Junior and middle-grade fiction offerings
In junior fiction on offer at Bologna this year, Hardie Grant Children’s Publishing has Monsties: The Lost Bunny (Zanni Louise & Kyla May) featuring Orla, Pearl, Mig, Boo and Oops—five best friend monsters who live in Scaryland, surrounded by scary monsters, but who are hopeless at being scary. They much prefer candy and cupcakes to spiders and centipedes. From UQP in junior fiction comes Leo & Ralph (Peter Carnavas), in which Leo finds that saying goodbye to an imaginary friend is harder than dreaming one into the world. How will Leo make a new start with an imaginary friend who refuses to give up on him? And from the creators of the Real Pigeons comes the ‘joyous early graphic novel series about four twigs and their adventures’, Hello Twigs (Andrew McDonald & Ben Wood, Hardie Grant Children’s Publishing), which celebrates ‘friendship and emotional expression, and explores wanting independence and needing the safety of home’.
In middle-grade, look out for the two new fantasy series: The 113th Assistant Librarian by Stuart Wilson (Melanie Ostell Literary/Penguin Random House Australia) is the first in a new series from the author of Prometheus High (Bold Type Publishing), and The Quest for the Galleon of Time (MidnightSun Publishing) is a debut from Tanya Hunter (Bold Type Publishing).
In standalone middle-grade, Anna Feinberg, author of Tashi, has a ‘new heart-warming standalone for teens’ called Picasso and the Greatest Show on Earth (A&U), in which a blossoming friendship between two new school students, who each have a secret loneliness, helps one another surface through grief, find their voice and reconnect with happiness. Also from A&U is Two Sparrowhawks in a Lonely Sky, the latest by Rebecca Lim, publishing locally this year (Annabel Barker Agency).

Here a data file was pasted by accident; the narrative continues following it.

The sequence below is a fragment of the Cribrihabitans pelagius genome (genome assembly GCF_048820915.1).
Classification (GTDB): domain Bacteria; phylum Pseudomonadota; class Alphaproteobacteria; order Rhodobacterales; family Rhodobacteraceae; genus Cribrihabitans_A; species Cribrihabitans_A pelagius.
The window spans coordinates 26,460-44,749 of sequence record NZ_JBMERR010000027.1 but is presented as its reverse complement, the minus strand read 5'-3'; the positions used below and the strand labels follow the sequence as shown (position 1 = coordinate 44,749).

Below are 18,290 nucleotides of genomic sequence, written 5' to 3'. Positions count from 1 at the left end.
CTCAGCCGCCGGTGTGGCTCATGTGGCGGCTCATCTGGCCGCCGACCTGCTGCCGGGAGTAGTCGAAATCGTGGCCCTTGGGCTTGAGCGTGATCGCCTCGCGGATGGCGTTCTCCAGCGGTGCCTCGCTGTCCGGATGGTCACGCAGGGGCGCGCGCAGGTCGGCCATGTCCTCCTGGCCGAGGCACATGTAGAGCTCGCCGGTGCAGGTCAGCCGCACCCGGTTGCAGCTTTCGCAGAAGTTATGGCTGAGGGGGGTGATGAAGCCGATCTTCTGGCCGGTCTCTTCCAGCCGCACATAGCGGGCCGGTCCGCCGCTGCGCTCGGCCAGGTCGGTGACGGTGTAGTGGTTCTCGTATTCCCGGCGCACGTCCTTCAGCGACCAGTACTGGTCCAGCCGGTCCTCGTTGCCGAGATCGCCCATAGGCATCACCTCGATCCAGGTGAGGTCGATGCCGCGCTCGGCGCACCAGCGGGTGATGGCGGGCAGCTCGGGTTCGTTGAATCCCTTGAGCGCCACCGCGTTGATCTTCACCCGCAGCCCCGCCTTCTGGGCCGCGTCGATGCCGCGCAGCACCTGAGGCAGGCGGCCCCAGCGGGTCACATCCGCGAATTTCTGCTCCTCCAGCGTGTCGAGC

Also in middle-grade, Victor Kelleher returns with his second title in 15 years, The Cave (Christmas Press/Bold Type Publishing); Nim’s Island author Wendy Orr offers Honey and the Valley of Horses ‘an adventure with a touch of fantasy … in which a family escapes a diseased world by living in a magical valley, but later choose to return to save those they love’; and Anita Heiss brings us Koori Princess (fiction, 7–12) (Magabala Books) introducing Teish, a sassy, soon-to-be 8-year-old who believes more than anything, that she is a Disney princess. But will her siblings accept her being a feisty Koori Princess?
Also from Magabala comes Uncle Xbox (Jared Thomas), ‘a coming-of-age story for young gamers [7–12], that offers gentle insights into growing up, family and finding your place in a digital world. Or not.’; and Bindi by Kirli Saunders, a verse novel for ages 7–12.
Illustrated juvenile fiction
This Camp is Doomed (Anna Zobel) is an illustrated middle-grade novel due from PRH this year, represented by Annabel Barker Agency, which also has a new illustrated middle-grade title from Judith Rossell.
Hairy Holes by Brenton E McKenna (Magabala Books) is a graphic novel for ages 8+ about ‘two hairy hole people living ordinary lives until their world is lifted up and tossed on its rear when a lost tourist named Joplin stumbles upon them with promises of friendship and help to search for their parents’. Also in graphic novels for 8+ is Scarygirl: The Origin Story Film tie-in (Nathan Jurevicius, A&U), the basis for a new film releasing in the US in August this year, with the tie-in including new creative content.
From Berbay comes Moth in a Fancy Cardigan (Berbay) an illustrated ‘funny, insightful coming-of-age story, told from the unlikely but utterly relatable perspectives of a moth and a butterfly’.
Finally, from UQP comes a middle-reader illustrated verse novel: The Dance of the Kraken, the Singing of the Sea is by award-winning author Zana Fraillon and is an ‘utterly unique story about two brothers separated by life and death who refuse to let each other go’.
Originally published by Books and Publishing (Read More)